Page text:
Apologies – I have a Typekey account but don’t generally log in. Will do from now on. Please note the tongue in my last comment’s cheek.

    Robin – thanks for clarifying. Are you genuinely concerned that a number of commenters are detracting from the dialogue? I’m not enormously experienced in blog commenting, but I think that inevitable distractions aside, the average post here is pretty damn good. The ‘elite challenge’ idea does sound interesting, if a bit daunting. Rationality, however, tells me that if it’s likely to drive up the overall quality of comments, it must be a good thing!

  • http://www.satisfice.com/blog James Bach

    I get far fewer comments on my blog, but the system I use is to moderate and respond to each comment. If I think a comment is useless to anyone, I won’t let it post. If I think I disagree with a comment, but I think it raises an interesting issue, I’ll let it post but add my rebuttal.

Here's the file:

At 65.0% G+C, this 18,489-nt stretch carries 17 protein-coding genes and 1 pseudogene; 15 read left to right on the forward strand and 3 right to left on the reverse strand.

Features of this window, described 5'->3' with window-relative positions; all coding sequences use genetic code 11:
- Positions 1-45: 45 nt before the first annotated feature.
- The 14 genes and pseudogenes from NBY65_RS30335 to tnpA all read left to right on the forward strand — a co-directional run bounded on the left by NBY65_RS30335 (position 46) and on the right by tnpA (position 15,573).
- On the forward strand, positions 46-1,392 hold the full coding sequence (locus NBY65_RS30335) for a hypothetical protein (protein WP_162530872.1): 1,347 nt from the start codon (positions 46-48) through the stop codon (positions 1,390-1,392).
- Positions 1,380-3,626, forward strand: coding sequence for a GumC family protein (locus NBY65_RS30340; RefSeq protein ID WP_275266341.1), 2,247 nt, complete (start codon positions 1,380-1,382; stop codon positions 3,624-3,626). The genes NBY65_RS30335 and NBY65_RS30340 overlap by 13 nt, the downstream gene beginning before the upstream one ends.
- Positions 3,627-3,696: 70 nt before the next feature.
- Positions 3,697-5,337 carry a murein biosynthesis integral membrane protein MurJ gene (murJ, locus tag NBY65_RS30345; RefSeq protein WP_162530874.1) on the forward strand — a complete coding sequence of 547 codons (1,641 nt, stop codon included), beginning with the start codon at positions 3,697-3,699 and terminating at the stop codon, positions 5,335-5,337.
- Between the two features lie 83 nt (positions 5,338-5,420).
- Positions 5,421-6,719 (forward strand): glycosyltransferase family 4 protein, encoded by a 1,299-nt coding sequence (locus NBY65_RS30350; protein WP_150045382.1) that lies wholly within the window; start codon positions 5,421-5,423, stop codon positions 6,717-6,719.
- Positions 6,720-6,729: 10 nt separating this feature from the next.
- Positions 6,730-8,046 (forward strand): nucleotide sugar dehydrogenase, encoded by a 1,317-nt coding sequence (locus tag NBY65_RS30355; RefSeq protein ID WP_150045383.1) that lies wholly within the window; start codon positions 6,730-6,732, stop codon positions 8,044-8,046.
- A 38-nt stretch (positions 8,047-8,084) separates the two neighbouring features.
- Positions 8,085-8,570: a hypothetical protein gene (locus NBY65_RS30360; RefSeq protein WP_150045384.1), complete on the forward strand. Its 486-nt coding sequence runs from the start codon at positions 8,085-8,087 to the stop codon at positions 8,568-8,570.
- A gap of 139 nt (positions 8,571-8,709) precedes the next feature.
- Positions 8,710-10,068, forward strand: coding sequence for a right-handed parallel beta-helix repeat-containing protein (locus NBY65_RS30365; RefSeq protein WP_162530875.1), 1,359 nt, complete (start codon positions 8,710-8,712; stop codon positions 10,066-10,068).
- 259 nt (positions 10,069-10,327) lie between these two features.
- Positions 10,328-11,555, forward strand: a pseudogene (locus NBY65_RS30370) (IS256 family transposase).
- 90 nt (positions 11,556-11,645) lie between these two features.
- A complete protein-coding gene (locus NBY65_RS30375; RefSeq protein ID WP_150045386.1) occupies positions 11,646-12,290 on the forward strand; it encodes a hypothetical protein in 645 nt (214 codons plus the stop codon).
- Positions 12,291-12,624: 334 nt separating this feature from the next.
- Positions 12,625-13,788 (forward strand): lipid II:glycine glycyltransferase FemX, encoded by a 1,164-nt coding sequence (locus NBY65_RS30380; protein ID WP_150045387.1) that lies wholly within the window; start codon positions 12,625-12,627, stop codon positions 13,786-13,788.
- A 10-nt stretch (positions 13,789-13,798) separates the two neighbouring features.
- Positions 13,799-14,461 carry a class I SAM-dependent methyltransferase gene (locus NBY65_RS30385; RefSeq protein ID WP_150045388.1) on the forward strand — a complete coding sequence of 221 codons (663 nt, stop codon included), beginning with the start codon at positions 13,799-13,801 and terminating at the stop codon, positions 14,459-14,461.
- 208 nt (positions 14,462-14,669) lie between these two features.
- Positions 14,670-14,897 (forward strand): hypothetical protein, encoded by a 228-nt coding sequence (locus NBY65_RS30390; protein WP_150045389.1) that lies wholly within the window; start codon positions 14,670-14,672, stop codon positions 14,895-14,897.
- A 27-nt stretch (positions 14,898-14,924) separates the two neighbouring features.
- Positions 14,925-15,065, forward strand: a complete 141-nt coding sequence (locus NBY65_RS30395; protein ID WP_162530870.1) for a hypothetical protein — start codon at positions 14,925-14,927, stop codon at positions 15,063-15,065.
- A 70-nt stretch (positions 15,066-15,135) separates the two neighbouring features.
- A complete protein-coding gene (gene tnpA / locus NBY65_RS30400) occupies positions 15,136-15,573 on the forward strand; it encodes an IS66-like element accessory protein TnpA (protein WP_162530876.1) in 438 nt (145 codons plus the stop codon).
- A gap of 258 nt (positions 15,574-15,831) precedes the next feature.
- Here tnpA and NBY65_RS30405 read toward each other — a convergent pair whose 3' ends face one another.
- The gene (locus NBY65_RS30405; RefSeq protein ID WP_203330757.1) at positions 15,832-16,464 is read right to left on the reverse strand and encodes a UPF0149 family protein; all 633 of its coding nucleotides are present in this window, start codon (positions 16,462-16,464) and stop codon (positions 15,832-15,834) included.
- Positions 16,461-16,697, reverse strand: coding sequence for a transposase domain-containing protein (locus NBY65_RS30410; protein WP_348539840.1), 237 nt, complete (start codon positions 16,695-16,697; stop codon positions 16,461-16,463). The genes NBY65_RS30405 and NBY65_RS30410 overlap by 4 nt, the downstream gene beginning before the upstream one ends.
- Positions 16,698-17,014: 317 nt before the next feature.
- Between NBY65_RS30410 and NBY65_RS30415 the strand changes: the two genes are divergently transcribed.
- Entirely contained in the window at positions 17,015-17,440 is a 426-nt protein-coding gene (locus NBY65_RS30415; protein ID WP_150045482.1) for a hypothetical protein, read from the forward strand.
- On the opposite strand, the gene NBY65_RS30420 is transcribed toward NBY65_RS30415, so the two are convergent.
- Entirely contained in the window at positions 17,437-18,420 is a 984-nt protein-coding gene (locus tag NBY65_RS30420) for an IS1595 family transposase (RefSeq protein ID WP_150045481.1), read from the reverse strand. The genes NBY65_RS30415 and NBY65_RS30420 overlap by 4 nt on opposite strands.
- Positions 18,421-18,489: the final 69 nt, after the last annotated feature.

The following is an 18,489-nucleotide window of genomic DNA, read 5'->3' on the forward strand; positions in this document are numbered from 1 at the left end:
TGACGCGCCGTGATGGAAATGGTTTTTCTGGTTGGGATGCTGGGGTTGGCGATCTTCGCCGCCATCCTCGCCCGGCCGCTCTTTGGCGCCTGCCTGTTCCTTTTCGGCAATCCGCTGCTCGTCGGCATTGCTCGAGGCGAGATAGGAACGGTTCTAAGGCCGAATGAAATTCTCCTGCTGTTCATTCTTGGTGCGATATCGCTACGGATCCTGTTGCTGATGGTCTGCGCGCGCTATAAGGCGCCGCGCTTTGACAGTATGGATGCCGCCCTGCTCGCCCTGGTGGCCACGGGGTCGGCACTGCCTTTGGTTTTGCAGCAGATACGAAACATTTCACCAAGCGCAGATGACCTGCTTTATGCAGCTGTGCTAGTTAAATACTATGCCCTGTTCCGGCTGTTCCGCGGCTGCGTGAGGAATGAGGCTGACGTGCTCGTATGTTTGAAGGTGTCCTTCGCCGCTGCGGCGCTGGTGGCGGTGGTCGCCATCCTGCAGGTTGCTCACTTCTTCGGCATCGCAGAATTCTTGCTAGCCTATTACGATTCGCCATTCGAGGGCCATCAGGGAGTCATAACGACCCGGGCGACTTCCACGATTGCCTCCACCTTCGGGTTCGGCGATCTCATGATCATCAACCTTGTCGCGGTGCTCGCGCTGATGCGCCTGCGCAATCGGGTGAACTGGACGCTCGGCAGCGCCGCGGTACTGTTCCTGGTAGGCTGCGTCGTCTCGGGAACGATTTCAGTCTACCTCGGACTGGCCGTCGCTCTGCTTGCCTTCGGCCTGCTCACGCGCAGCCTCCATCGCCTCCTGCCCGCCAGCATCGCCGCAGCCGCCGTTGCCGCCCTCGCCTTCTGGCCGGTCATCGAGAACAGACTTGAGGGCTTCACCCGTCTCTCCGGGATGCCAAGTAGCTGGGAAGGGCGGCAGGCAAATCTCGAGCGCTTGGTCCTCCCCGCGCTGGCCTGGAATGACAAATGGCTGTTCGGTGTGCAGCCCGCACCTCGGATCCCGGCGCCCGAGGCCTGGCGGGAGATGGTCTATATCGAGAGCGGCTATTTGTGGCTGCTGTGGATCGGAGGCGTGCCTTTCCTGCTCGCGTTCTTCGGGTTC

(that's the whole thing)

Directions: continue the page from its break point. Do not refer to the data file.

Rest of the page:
For you guys, I would suggest leaving things the way they are. Just ignore comments you don’t care about, and respond to the ones you do care about. People who comment don’t necessarily need you to respond.

    On the other hand, you could turn off all comments. That way people who want to comment simply do so on their own blogs.

  • Caledonian

    As before, the poster could respond or not as he/she wished to ordinary comments. We would only add an expectation of a response to elite challenges.

    So there isn’t an expectation of a response to any reasonable argument already? Hmmm…

    Rationality, however, tells me that if it’s likely to drive up the overall quality of comments, it must be a good thing!

    I think you need to listen to rationality more carefully. If the overall volume drops sufficiently, no increase in the overall quality will compensate. The point is not to ensure that only quality ideas are expressed, but that as many quality ideas as possible are expressed.

  • http://hanson.gmu.edu Robin Hanson

    Cal, no I do not feel an obligation to respond to any comment that might seem reasonable to an average reader. The average reader is in a poor position to judge such things, and such an obligation would produce a vast waste of time.